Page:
While Mariah Carey’s New Year’s Eve lip-syncing disaster grabbed most headlines, her dress that likely should have grabbed a few more. The awkwardly flesh-colored and small-fitting outfit left little to the imagination — and probably wasn’t the best choice for a televised event for the masses.
While parents may have been shielding their little kids’ eyes as Carey fluttered around the stage, showing more skin than dress, it’s nothing new for pop singers.
Today’s pop stars are used to flashing it all in front of the cameras. Miley Cyrus, famous for her “shocking” behavior, has donned everything from straps for a top to a piece of plastic that included only colored discs to cover up the more private areas. She practically needed to be censored when performing and walking down the red carpet.
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It’s not even just performances that bring out the edge in costumes, either. In a 2015 appearance on Jimmy Kimmel’s late-night television program, Miley Cyrus wore an open coat that very easily revealed she was wearing nothing underneath — save for two very small, sparkly pieces of fabric. The host was clearly uncomfortable.
Rihanna, also known for her racy attire in both music videos and live performances, appeared at the 2014 CFDA Fashion Awards in an almost completely see-through dress that grabbed the attention of cameras everywhere. She didn’t leave little to the imagination — no imagination was needed at all.
Again, it’s all par for the course. On and on it goes — from Britney Spears’ yellow dress at the 2016 VMAs that had boots with more fabric than the “dress,” to even Mariah Carey’s history with racy dresses before her New Year’s Eve performance. Music has come a long way from the days of America’s classic performers, who dressed beautifully for their audiences and showed respect to both the public and everyone else. Now, performances typically look like they should be happening behind closed doors instead of in front of cameras that send images to TVs in family homes around the world.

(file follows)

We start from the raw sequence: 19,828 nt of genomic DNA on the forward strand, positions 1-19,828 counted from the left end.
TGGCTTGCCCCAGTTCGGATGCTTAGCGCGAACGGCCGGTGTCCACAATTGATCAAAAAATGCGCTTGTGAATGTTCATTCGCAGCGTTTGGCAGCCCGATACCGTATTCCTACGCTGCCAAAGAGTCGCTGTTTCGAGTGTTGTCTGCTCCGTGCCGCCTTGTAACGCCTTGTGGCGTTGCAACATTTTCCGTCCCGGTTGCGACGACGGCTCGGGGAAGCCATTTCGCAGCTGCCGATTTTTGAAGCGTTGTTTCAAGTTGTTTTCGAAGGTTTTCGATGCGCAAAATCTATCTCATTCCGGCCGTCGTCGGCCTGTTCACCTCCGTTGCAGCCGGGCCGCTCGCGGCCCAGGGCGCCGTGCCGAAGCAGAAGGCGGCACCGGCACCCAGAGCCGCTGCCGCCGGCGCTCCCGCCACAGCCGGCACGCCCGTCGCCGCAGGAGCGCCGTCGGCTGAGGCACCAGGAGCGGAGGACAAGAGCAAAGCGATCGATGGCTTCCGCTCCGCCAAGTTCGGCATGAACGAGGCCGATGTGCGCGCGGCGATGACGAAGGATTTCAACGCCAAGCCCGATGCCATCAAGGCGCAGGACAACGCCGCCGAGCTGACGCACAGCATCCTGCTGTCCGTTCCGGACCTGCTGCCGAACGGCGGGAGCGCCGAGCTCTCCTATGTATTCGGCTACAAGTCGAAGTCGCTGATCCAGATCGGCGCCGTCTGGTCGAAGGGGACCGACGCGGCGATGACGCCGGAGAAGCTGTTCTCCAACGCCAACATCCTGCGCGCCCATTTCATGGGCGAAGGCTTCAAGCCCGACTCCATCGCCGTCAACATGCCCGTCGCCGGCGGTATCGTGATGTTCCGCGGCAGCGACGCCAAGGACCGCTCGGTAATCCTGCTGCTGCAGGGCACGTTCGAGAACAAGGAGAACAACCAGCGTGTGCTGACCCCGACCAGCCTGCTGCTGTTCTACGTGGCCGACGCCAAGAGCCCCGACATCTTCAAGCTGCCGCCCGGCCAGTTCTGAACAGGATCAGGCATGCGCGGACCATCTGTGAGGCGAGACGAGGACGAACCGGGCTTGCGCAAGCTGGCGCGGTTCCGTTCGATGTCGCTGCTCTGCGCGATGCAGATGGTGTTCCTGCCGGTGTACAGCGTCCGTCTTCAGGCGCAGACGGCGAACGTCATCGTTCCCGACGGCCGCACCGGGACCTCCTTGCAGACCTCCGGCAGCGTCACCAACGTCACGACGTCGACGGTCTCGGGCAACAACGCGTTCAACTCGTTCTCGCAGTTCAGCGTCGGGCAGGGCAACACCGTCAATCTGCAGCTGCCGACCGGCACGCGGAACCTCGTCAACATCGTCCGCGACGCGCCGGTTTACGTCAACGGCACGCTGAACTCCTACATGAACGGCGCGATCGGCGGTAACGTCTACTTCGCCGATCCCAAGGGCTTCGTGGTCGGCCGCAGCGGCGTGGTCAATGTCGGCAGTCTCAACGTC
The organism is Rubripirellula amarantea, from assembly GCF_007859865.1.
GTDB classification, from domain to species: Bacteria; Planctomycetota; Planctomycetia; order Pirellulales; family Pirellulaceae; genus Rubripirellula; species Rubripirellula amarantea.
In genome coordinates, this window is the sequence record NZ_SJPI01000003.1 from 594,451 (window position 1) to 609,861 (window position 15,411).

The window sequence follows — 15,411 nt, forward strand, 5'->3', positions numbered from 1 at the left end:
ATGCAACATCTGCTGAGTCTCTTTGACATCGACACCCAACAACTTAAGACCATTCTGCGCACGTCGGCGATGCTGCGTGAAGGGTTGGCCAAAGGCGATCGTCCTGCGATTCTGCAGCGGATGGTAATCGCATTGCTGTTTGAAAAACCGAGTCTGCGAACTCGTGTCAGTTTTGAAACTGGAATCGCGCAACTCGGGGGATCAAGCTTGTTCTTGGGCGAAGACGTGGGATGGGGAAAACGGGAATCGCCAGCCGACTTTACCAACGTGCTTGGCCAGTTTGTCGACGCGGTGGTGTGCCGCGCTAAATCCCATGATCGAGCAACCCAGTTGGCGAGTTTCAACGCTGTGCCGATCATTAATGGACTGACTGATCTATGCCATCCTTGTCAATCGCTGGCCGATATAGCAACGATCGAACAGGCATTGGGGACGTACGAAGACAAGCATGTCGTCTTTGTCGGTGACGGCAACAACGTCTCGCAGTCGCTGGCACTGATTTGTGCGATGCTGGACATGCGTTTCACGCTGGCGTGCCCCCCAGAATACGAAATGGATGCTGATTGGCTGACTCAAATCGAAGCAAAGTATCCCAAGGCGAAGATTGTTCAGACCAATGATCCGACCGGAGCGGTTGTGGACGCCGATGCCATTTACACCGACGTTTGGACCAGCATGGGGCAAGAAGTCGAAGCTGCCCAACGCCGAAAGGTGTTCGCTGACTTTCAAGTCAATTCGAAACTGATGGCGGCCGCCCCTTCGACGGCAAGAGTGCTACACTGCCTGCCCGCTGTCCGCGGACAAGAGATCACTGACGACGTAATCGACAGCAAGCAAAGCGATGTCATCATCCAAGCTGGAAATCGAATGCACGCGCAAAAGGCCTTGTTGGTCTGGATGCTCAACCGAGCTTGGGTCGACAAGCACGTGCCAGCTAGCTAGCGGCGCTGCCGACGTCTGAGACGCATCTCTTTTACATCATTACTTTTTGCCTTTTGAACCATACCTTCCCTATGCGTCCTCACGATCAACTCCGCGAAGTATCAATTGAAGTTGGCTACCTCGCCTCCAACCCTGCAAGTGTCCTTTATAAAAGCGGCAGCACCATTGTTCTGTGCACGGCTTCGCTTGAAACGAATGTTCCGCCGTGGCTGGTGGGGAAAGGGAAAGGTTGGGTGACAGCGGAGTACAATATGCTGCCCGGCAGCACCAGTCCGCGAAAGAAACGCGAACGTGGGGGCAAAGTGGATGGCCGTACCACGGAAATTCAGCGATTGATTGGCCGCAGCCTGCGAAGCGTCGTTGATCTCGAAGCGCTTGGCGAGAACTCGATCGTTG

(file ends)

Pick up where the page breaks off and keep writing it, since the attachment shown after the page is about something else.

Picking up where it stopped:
Perhaps it all jumped the shark when Janet Jackson and Justin Timberlake performed at the 2004 Superbowl. When the musical act concluded, Timberlake quickly ripped off part of Jackson’s top to reveal something that didn’t quite belong at a sporting event.
The incident left a scar on the career of both musicians and led to Federal Communications Commission fines and actions. Still, it was a moment that seemed to challenge other performers. Now, the stage isn’t always about the best singer or performer — it’s about who can shock the most. Unfortunately, as each musician tries to outdo the previous one by wearing little-to-no attire on stage, you and your kids may need to change the channel.